> Although Miami is willing to listen to offers for everyone except All-Stars Dwyane Wade and Chris Bosh, parting with Winslow at this point would be mortgaging the future again. The Heat has already traded three first round picks (2016 to Philadelphia; 2018 and 2021 to Phoenix) and four second round picks (2016 and 2020 to Boston; 2017 to Atlanta; 2019 to Minnesota) and doesn't have much in the way of young talent outside of Winslow.

> Center Hassan Whiteside, meanwhile, while an intriguing prospect for any team to take a shot on, is making only $981,000. Not only would the Heat need to include other players in the trade to make it work under the salary cap financially, but those other teams could be asked by the Heat to take on a bad contract -- like Josh McRoberts (who is due $11.7 million combined over the next two seasons) -- to complete the deal. Most teams probably won't be willing to do that.

Further complicating a Whiteside trade, any team that acquires him from the Heat would still deal with the same financial contstraints Miami would if it kept him. Because Whiteside doesn't have full Bird rights, any team that tries to sign him next year when he becomes a free agent has try and fit him under their salary cap. If Whiteside had Bird Rights, the team that had him could go over the cap to keep him. So, essentially, whatever team trades for Whiteside has to know ahead of time they've got the money to resign him and -- perhaps even bigger than that -- that they trust his previous mishaps on the court aren't going to be long-term problems.


Now, aside from all that, the Heat, sitting fifth in the Eastern Conference at 29-24, are at a bit of a crossroads.

While Wade, 34, and Bosh, who turns 32 on March 24, have played at an All-Star level to this point, they are aging. And now Bosh, who was sidelined by blood clots in his lung after the All-Star Break last season, has been sidelined again by a right calf strain, the same injury that essentially started his blood clot troubles last year.

Even with both of them healthy, it's clear this Miami team doesn't have enough three-point shooting (32.3%, 28th in league) or offense (96.0 points per game, 29th in NBA) on the roster to make a serious, deep run in the playoffs.

So Riley could opt to make a small trade and net a three-point shooter like Omri Casspi of the Kings (likely for someone like the injured Tyler Johnson) and hope that Miami somehow catches fire in the playoffs.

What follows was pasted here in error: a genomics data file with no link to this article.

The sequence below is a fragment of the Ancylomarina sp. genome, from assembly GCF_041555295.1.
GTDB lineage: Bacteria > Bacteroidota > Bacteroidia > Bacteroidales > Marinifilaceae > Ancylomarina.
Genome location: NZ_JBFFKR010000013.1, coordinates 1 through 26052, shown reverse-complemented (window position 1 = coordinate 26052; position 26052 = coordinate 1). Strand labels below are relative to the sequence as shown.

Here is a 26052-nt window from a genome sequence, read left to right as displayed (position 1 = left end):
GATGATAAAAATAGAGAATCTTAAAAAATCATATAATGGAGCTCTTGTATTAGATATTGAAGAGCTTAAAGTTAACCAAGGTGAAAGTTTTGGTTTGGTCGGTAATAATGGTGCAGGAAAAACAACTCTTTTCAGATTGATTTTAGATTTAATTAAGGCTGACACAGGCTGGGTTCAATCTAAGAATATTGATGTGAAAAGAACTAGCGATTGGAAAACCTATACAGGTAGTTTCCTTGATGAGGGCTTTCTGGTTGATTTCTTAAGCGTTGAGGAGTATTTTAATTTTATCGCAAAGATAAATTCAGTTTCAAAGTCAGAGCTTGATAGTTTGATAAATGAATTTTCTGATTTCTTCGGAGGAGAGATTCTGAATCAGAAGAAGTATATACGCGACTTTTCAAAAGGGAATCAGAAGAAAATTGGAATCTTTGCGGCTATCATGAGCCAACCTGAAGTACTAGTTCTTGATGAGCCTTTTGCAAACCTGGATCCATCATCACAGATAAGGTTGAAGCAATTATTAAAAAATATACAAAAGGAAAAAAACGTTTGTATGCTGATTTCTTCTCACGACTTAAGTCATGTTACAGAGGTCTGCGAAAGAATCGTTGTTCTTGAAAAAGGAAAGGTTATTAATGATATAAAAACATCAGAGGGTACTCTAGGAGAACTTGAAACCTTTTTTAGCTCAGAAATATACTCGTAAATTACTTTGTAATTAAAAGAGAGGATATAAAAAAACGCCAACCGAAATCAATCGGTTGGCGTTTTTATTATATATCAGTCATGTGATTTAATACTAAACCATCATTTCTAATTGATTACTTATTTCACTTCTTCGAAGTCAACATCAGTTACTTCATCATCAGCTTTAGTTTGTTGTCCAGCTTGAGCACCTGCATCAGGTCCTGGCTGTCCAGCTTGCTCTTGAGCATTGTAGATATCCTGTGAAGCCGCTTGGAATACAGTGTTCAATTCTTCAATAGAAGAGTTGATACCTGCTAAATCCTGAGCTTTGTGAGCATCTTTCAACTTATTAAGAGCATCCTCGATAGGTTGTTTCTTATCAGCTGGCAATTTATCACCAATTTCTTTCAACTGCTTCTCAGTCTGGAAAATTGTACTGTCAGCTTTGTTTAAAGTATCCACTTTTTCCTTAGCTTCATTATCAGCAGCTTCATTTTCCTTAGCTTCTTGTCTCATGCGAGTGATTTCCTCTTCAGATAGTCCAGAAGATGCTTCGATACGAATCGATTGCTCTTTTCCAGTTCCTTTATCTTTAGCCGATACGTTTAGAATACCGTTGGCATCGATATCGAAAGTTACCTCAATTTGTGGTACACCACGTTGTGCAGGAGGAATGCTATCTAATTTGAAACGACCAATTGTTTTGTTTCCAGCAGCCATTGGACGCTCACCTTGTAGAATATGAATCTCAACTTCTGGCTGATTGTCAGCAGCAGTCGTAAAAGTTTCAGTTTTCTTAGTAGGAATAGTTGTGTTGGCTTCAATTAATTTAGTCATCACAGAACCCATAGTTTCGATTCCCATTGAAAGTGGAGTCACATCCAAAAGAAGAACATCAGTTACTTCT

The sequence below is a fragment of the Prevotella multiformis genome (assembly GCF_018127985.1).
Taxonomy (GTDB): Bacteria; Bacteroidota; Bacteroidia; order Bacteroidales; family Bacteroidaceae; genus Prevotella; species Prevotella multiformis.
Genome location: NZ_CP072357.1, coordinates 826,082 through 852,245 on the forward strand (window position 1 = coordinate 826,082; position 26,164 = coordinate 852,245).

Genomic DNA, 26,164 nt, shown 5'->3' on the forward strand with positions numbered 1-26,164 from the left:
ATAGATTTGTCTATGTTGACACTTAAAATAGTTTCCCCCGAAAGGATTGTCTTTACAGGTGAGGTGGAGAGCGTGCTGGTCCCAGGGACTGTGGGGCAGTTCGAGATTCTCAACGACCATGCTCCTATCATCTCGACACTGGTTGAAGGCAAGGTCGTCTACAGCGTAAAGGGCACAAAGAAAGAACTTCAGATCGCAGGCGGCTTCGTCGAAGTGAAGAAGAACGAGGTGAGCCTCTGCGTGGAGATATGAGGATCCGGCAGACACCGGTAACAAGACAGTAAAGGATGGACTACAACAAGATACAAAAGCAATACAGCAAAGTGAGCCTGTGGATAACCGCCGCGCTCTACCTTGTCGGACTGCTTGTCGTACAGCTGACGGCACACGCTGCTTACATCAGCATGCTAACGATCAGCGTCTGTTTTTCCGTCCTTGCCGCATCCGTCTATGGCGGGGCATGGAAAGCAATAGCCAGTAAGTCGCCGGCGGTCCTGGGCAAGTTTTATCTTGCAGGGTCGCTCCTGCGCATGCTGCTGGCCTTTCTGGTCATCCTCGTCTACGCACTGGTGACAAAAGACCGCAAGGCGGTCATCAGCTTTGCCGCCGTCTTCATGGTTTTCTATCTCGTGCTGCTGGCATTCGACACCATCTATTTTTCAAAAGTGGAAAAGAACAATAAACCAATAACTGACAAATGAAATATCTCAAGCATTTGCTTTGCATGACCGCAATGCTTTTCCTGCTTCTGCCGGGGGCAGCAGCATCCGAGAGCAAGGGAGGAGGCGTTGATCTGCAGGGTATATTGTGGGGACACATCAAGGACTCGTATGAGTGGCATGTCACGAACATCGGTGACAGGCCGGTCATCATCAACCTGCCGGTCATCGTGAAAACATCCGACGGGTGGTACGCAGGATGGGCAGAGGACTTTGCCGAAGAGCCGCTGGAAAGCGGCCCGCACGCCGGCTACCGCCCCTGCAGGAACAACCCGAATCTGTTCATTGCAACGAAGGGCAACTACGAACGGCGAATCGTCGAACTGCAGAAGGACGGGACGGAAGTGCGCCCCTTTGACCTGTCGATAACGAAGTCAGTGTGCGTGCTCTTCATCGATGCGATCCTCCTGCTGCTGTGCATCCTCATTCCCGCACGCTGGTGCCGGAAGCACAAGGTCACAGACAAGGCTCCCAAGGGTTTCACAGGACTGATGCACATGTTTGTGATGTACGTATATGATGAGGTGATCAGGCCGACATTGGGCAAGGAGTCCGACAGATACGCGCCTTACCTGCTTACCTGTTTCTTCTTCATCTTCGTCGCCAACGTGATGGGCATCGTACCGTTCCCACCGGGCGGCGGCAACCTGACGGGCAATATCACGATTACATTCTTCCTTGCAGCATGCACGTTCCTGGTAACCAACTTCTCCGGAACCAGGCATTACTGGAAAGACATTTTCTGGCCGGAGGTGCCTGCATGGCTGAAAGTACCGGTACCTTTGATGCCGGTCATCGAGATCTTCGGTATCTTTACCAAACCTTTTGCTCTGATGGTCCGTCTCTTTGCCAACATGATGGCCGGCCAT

Then, the Heat, who have only six players signed and $48 million tied down for next season (Bosh, Dragic, McRoberts, Winslow, Jarnell Stokes and Josh Richardson), wait until free agency this summer when the salary cap expands by roughly $19-20 million, resign Wade (he told our Barry Jackson last week he wants to come back to the Heat) and make a run at a few of the top unrestricted free agents.

Those are: Kevin Durant, DeMar DeRozan, Al Horford, Pau Gasol, Nicolas Batum, Mike Conley or (gulp) Rajon Rondo.

But if Riley can't sit idle and feels he has to swing for the fences to give Wade and Bosh a real chance this season he could opt to make one of those trades reported earlier today.

Here's why those deals could make some sense and why they don't:


If the Heat trades Whiteside to the Rockets for Howard ($22.3 million this season), they'll obviously have to include either Deng (making $10.1 million this season and a free agent in 2016) or Dragic (he's in the first year of a five-year, $85 million deal) and someone else like Chris Andersen ($5 million this year) or Josh McRoberts (due $11.7 million combined over next two seasons) to make it work financially. The Rockets might also ask for Winslow in order to take on McRoberts.

The pluses: Riley could probably rid himself of McRoberts' contract (he's signed through 2017-18) and do away with any more worries about Whiteside (some would say a win for the Heat) while also teaming Bosh and Wade up with a better offensive center for a playoff run. Howard (due $23.7 million in 2016-17) could then opt out after this season, become a free agent, and that's only going to put Miami further under the cap to make a hard run at Durant.

The minuses: Howard, 30, is on the decline. If Miami trades Dragic to get the deal done they put themselves in the same spot they were in before acquiring him -- needing a point guard in free agency. They'll also have to depend on Beno Udrih to guide them through the playoffs. The Rockets don't have any point guards to send Miami back in a trade that would fit under the cap. Patrick Beverley is making $6.4 million and Ty Lawson is making $12.4. If the trade involves Deng, it makes more sense for Miami, but doesn't seem to be a great fit for Houston.


The trade that seemingly makes more sense for everyone involved is the one that sends Horford and Teague to the Heat, Howard, an Atlanta native, to the Hawks and Dragic, Whiteside and Andersen to the Rockets.

The pluses: The Heat get an All-Star in Horford, who could team up very well with Bosh in the frontcourt and would probably resign with the Heat in the off-season. The cheaper Teague (he's due $8 million this year and next) replaces Dragic, who hasn't necessarily clicked in this Heat offense. Miami has more money under the cap next season and flexibility in the future.

The minuses: None really except you are admitting the Dragic deal didn't work and are minus two first round picks for it. In the end, the Hawks seem to be losing out more than anybody. They are getting something for Horford who they could lose in free agency, but are giving up a quality starting NBA point guard and strengthening and helping a division rival. That last part is what doesn't really make sense here. Howard could opt out of his contract and sign in Atlanta anyway and replace Horford and the Hawks could keep Teague or use him in another trade to net something more.